A 2012 article by Caryl Rivers and Rosalind Barnett noted that the major issue was not separate education but stereotyping at an early age. “To disarm stereotypes,” they wrote, “we must actively arm girls against them – starting at a very young age. By first or second grade, both girls and boys have the notion that math is a ‘boy thing.’” Psychologist Anthony Greenwald found that combatting stereotypes among pre-teens was the most important factor.

The failure to address the needs of women in education has played out at universities, too. For example, in the US only 18 percent of degrees in computer science went to women last year. To confront this problem a variety of programs have been initiated. For instance Wake Tech. Community College in North Carolina runs a special program for women in STEM (science, technology, engineering, and math) in which three classes are offered for women only and women are part of a special community learning program.

The University of Texas offers a week-long summer camp for high-school girls to get them interested in computer science and pays for 20 women to attend the Grace Hopper Celebration in Computing each year.

Harvey Mudd College also has a special program designed to encourage women to study electronics.

The European Molecular Biology Organization opened its first women-only courses this year.

Educators are realizing the need to provide opportunities and courses specially geared toward women, and that the real discrimination begins at an early age, not just in college. Gender separation has also been seen as a way to help conservative women from other cultures enter the workforce.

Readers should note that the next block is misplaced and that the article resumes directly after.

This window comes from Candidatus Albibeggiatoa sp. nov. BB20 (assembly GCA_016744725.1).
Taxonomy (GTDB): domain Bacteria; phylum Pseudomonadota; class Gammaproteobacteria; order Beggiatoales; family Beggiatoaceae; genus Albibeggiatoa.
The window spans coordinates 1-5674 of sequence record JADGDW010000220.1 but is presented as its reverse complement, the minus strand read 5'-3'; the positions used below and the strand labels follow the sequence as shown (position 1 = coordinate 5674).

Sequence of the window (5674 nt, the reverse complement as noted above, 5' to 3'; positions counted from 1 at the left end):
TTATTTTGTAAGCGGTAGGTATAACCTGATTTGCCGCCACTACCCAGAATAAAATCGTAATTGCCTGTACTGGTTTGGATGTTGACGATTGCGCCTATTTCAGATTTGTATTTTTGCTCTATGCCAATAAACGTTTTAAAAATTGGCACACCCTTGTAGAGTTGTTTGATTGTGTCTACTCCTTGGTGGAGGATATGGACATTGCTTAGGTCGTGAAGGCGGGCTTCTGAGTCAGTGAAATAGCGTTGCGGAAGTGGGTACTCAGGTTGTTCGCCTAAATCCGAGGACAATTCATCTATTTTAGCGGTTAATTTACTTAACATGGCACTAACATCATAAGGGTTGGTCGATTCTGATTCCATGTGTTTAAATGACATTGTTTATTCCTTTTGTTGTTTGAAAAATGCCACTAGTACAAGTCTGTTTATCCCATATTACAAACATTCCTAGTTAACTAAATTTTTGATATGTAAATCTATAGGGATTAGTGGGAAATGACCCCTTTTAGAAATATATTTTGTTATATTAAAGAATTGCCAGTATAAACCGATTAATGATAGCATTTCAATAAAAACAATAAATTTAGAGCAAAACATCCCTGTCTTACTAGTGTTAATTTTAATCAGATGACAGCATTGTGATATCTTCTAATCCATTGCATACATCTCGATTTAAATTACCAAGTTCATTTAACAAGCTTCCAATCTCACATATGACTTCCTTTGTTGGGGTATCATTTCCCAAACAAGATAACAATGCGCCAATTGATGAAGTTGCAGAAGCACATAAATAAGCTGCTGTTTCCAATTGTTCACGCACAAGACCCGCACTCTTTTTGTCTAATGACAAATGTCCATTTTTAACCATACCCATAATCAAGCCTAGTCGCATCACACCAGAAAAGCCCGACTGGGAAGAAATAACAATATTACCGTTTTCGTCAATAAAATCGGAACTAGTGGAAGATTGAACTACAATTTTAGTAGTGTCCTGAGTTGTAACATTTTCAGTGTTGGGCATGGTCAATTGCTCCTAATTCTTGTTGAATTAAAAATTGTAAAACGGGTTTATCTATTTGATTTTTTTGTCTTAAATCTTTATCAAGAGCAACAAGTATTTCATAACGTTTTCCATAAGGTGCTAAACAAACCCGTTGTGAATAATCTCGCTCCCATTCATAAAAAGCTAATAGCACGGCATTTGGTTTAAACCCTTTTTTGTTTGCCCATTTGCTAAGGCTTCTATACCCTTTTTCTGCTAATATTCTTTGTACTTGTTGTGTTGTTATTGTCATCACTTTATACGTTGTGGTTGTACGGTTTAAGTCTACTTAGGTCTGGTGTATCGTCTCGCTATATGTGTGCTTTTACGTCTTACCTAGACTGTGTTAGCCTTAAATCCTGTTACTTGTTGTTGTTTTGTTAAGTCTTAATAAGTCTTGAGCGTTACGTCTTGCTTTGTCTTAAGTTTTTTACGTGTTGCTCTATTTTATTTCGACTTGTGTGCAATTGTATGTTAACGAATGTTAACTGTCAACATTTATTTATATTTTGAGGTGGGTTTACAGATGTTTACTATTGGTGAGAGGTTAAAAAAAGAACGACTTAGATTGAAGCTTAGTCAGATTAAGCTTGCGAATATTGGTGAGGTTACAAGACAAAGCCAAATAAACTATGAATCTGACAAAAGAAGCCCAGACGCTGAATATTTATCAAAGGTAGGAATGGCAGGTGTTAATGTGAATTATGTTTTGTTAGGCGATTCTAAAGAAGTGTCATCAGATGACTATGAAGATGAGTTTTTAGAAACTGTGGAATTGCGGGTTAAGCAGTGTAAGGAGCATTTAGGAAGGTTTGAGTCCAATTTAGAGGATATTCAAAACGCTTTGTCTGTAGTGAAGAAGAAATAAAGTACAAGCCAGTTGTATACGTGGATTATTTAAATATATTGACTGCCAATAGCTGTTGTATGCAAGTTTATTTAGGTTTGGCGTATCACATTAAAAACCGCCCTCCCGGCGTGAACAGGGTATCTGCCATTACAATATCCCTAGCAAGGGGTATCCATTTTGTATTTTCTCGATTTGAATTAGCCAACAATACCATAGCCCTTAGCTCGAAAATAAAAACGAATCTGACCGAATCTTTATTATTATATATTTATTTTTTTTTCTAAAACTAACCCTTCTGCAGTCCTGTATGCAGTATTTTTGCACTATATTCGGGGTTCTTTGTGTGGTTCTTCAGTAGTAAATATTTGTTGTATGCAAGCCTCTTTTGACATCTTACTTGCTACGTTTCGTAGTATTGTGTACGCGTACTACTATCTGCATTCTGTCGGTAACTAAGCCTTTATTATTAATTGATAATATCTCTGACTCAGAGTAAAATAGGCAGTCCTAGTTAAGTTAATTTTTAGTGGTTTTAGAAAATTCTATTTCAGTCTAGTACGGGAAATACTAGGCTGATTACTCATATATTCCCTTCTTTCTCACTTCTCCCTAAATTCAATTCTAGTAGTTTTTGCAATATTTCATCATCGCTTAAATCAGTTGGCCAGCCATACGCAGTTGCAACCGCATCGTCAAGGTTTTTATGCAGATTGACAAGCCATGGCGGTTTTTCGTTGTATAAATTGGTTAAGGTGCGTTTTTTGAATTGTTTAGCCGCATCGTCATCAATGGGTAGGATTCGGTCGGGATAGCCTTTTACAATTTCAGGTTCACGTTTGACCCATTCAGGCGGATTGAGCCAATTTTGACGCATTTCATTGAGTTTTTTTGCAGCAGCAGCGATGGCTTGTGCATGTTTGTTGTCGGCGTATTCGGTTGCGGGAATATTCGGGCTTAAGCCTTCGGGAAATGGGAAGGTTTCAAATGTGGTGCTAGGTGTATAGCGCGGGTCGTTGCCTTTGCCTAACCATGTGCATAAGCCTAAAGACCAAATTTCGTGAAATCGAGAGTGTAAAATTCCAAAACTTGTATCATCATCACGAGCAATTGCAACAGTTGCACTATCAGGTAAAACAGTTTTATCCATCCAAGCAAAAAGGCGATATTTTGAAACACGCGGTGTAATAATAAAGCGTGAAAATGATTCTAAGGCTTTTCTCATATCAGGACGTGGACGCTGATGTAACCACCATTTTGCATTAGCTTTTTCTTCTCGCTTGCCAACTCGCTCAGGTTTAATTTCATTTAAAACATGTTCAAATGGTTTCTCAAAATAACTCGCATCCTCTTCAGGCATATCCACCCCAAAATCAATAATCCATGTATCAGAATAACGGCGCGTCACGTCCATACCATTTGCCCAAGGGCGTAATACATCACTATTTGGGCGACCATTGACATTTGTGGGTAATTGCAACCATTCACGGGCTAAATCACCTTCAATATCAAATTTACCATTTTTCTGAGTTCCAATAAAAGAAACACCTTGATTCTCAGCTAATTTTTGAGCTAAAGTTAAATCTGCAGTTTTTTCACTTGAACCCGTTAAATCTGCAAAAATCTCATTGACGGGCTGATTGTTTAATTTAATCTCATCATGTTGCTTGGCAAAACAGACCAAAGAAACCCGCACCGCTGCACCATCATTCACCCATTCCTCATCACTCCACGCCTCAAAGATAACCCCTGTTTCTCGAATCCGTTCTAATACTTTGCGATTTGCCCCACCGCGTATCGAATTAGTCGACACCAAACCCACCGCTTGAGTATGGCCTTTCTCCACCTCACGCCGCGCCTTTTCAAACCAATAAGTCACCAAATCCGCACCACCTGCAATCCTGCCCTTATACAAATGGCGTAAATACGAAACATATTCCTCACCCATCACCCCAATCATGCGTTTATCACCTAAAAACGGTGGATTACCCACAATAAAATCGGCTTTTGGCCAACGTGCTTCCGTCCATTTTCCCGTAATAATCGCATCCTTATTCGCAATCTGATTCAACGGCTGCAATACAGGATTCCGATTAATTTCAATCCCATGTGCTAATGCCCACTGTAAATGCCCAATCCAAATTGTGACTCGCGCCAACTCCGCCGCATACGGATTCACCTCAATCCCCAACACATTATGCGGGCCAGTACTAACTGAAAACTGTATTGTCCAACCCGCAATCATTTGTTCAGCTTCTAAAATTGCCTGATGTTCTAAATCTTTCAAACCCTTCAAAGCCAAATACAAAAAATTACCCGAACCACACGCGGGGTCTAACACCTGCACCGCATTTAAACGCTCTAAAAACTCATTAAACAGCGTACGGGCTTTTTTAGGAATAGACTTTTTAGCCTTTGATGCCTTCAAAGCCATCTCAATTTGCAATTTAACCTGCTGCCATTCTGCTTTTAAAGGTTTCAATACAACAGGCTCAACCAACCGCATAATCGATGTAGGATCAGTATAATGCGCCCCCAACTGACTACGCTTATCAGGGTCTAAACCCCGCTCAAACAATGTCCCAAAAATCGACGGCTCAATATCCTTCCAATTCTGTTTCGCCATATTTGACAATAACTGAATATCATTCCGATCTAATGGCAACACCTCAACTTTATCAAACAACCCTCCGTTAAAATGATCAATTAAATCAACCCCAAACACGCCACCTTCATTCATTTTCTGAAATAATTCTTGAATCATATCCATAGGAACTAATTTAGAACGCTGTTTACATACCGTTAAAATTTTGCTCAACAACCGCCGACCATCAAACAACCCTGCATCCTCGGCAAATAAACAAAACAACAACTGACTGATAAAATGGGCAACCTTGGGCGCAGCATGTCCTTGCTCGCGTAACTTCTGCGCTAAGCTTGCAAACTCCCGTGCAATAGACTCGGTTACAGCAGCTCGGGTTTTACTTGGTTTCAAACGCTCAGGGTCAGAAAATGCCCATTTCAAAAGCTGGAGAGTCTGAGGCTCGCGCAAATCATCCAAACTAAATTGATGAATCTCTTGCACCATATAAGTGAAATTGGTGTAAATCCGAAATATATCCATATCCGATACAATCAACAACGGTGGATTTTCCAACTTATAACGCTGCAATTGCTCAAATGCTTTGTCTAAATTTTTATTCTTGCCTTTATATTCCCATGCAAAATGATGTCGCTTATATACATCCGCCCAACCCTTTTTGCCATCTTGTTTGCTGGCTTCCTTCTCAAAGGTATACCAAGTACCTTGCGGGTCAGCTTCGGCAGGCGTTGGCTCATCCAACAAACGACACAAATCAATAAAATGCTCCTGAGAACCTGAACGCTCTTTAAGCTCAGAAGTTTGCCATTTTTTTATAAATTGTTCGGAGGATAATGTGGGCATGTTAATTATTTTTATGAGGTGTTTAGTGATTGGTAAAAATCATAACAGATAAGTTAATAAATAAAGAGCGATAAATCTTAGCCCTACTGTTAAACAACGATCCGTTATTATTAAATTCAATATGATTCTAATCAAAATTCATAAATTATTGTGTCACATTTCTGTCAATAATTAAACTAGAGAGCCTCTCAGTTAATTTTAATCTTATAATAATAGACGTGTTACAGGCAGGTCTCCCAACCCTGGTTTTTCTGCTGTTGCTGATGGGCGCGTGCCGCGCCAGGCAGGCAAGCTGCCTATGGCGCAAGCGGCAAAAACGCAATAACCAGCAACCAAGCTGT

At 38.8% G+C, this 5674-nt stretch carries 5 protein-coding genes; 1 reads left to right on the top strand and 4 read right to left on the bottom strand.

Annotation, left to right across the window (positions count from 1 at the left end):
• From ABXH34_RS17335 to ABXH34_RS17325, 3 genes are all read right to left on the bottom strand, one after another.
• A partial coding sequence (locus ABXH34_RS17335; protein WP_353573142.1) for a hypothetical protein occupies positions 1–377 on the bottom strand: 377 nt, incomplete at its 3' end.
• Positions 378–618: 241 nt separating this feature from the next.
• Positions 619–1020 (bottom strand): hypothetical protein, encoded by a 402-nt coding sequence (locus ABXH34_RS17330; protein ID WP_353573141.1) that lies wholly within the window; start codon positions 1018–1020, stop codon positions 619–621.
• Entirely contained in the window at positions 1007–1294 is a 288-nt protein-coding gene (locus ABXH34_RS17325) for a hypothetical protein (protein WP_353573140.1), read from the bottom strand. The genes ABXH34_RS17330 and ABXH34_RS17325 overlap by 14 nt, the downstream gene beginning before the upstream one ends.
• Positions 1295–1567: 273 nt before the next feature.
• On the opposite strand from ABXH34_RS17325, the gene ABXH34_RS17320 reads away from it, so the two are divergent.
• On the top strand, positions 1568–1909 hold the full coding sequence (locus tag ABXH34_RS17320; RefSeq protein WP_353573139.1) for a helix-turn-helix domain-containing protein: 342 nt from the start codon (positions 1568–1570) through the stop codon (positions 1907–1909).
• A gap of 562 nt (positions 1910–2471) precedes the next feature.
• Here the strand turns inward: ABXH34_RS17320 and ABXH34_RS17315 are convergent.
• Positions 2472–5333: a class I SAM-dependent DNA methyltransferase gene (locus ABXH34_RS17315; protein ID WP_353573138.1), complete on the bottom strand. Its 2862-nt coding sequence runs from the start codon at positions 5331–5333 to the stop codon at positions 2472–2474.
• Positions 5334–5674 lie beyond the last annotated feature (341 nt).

Rashida Manjoo, the UN Special Rapporteur on Violence Against Women, argues that by not providing gender-segregated classrooms for Beduin girls, the state in effect locks these women out of educational opportunities due to their conservative Muslim society which eschews mixing genders. Thus, Manjoo states that Israel’s “policy of imposing mixed-gender schools that fail to account for cultural restrictions discriminate against Beduin girls by effectively depriving them of their right to education.”

This turns on its head the idea that any form of gender separation in the classroom necessarily discriminates against women or implies inferiority. In fact, according to the UN expert, it is not separating women that can sometimes deprive them of their right to an education. This seems a perplexing contradiction, but only because many in the West have become used to the supposition that “segregation” means “discrimination.”

Words matter – highly charged ones more so. Jerusalem Haredi College, run by Adina Bar Shalom, was intended to help integrate women into the workforce and raise their standard of living. Those who oppose such institutions are in many cases actually infringing on the rights of these women and depriving them of opportunities.

Haredim should not merely be integrated into the workforce at the lowest income levels, they should be integrated throughout.

Either way, the Hebrew University risks losing an opportunity to empower a segment of Israeli society that is deeply in need of higher education.